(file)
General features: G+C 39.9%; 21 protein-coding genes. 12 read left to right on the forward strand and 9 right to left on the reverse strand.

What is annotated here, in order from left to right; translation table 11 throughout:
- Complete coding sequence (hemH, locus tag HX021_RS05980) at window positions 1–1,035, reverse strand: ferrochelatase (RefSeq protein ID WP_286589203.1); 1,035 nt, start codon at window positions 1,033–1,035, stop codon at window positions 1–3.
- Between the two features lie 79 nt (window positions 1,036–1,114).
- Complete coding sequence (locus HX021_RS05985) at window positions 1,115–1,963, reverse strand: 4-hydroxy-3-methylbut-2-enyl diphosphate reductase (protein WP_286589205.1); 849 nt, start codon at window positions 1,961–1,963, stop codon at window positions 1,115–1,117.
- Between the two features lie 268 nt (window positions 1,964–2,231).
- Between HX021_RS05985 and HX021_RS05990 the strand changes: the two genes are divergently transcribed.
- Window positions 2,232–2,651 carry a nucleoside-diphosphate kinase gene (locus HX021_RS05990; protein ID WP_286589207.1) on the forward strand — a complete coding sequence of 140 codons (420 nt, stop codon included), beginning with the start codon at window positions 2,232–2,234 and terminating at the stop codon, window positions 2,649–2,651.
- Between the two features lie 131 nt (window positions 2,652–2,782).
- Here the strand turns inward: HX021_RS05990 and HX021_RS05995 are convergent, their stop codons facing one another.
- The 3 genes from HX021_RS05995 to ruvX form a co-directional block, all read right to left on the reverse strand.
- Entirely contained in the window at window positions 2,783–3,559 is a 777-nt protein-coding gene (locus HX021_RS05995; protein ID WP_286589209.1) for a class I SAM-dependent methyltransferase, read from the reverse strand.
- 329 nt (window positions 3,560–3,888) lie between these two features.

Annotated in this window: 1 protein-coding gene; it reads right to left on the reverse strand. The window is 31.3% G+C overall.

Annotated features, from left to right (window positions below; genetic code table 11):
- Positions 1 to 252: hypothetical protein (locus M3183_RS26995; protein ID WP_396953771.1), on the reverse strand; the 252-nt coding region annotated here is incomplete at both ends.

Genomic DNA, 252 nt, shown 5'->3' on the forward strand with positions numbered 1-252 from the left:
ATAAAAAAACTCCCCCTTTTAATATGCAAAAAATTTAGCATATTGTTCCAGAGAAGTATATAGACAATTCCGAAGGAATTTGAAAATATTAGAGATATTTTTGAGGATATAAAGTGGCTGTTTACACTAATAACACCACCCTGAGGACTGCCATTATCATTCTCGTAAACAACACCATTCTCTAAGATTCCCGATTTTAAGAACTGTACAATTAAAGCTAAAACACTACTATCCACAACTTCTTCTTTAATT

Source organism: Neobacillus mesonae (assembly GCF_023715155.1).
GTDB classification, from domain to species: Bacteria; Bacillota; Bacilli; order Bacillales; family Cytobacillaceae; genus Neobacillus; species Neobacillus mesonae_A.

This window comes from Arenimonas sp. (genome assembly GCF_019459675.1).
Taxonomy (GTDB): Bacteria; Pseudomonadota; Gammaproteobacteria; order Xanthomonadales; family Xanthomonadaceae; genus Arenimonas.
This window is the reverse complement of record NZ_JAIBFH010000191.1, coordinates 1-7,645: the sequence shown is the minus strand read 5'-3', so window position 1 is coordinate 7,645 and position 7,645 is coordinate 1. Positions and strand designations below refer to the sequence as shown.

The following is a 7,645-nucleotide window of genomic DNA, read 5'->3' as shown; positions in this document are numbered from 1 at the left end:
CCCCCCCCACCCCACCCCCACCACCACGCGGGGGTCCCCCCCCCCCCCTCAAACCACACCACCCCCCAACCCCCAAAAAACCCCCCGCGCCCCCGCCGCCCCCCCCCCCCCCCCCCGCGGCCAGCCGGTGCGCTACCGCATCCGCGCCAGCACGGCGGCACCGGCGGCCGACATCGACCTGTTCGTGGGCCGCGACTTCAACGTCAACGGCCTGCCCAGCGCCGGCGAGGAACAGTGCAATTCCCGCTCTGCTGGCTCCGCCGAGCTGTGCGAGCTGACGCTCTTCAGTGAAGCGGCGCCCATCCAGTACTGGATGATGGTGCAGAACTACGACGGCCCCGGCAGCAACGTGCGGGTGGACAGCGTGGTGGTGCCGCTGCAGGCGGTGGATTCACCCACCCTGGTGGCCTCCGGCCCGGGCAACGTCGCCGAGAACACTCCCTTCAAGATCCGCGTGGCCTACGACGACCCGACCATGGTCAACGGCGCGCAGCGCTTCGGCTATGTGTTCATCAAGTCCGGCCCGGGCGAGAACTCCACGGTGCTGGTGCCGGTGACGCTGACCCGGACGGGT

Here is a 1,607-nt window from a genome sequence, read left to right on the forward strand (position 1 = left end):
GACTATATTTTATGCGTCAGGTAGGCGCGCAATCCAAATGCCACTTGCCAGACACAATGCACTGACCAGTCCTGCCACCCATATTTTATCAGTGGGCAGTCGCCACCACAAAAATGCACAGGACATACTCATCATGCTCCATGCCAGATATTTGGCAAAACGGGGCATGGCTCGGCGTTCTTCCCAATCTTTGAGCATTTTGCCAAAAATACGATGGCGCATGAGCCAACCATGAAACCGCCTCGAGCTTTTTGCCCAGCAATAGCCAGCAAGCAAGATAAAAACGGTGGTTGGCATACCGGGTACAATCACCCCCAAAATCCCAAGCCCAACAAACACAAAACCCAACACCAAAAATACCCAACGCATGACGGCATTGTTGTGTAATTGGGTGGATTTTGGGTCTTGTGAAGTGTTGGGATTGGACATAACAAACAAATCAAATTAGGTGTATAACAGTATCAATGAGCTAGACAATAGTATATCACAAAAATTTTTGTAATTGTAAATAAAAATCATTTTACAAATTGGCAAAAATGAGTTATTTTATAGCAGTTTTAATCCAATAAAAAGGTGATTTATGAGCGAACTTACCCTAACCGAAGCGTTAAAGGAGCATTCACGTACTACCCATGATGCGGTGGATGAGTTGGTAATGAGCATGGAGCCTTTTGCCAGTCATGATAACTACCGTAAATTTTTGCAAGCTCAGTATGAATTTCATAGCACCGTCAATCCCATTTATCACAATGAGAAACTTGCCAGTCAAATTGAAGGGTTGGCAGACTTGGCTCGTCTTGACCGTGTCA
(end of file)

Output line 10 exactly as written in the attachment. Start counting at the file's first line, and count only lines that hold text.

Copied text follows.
- Here the strand turns inward: HX021_RS05990 and HX021_RS05995 are convergent, their stop codons facing one another.